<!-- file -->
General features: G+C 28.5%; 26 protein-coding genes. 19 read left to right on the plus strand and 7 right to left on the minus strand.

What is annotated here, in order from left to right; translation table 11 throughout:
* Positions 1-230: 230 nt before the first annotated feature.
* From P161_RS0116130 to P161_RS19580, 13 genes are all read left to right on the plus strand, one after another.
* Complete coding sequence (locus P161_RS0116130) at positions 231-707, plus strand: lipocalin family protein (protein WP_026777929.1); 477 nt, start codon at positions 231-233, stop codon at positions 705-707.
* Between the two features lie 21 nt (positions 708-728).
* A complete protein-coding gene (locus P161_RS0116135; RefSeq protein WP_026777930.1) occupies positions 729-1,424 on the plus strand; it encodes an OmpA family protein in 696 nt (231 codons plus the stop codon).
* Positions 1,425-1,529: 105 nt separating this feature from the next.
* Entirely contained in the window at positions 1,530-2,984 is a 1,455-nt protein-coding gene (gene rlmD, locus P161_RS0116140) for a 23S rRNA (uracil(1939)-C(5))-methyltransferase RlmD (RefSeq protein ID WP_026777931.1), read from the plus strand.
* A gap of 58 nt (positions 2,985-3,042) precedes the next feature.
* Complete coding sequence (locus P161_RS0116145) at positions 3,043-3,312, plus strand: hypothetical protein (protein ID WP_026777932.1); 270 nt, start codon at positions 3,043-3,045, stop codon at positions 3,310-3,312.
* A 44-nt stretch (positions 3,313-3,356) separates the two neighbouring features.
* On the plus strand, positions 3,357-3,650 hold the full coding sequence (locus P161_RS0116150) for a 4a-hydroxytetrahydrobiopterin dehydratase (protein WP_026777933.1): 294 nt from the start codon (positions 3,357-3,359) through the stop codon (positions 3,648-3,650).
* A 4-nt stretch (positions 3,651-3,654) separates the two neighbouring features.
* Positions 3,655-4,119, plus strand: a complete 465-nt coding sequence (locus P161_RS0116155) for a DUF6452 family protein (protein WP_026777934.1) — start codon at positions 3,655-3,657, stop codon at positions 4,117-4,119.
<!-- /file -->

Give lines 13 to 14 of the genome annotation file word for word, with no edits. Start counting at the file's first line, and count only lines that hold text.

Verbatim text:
* On the plus strand, positions 3,357-3,650 hold the full coding sequence (locus P161_RS0116150) for a 4a-hydroxytetrahydrobiopterin dehydratase (protein WP_026777933.1): 294 nt from the start codon (positions 3,357-3,359) through the stop codon (positions 3,648-3,650).
* A 4-nt stretch (positions 3,651-3,654) separates the two neighbouring features.